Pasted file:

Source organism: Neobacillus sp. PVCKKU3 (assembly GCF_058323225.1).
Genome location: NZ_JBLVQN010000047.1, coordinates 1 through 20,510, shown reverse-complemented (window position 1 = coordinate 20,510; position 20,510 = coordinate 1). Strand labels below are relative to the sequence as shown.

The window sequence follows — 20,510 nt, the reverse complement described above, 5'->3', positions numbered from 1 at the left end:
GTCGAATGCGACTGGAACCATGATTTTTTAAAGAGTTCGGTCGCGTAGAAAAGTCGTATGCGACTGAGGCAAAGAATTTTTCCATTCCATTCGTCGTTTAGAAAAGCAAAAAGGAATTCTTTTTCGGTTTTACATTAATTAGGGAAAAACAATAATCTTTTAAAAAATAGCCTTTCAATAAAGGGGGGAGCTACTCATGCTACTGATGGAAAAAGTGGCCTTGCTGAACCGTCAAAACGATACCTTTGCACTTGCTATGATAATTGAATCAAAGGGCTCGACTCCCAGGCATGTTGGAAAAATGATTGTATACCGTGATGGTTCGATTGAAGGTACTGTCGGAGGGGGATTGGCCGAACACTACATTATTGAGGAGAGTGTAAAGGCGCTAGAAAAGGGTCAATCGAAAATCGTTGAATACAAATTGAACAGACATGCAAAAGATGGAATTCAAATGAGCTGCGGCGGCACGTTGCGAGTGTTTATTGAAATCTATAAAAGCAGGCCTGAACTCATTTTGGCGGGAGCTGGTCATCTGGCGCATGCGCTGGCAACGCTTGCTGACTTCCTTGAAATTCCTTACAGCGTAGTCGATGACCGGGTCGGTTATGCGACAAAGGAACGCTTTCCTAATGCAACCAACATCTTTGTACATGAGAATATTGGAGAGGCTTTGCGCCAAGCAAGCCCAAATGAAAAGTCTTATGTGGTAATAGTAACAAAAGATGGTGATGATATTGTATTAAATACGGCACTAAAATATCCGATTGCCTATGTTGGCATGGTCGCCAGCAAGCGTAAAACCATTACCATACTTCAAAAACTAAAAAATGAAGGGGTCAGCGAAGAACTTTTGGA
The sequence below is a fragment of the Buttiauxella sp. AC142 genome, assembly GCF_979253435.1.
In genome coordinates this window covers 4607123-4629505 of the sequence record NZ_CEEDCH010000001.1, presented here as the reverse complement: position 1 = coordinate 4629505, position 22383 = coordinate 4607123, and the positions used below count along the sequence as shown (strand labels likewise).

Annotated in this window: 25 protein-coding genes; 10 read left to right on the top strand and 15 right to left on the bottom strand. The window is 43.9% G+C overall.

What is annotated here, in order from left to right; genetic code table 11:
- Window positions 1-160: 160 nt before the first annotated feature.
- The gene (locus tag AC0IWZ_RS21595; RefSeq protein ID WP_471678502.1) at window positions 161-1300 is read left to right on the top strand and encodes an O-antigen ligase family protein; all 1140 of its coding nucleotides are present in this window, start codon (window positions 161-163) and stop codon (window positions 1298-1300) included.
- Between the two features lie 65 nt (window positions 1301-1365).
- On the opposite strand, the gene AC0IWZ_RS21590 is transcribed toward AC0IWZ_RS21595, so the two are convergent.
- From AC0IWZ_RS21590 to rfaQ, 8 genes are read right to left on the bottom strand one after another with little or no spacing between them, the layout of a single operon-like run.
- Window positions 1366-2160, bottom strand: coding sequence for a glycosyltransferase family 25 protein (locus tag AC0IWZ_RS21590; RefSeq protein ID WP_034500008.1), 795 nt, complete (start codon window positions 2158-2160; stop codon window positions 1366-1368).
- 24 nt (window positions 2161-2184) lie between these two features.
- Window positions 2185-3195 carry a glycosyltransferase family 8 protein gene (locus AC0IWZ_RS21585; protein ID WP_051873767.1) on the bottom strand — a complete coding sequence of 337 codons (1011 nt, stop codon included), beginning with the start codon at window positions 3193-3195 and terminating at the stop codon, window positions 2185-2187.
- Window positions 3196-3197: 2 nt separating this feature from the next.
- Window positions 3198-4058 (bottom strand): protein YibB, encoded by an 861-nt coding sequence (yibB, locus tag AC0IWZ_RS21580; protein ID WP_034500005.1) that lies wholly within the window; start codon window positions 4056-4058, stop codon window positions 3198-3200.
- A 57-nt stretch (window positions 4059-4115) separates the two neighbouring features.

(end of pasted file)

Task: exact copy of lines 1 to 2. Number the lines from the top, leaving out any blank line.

Source organism: Neobacillus sp. PVCKKU3 (assembly GCF_058323225.1).
Genome location: NZ_JBLVQN010000047.1, coordinates 1 through 20,510, shown reverse-complemented (window position 1 = coordinate 20,510; position 20,510 = coordinate 1). Strand labels below are relative to the sequence as shown.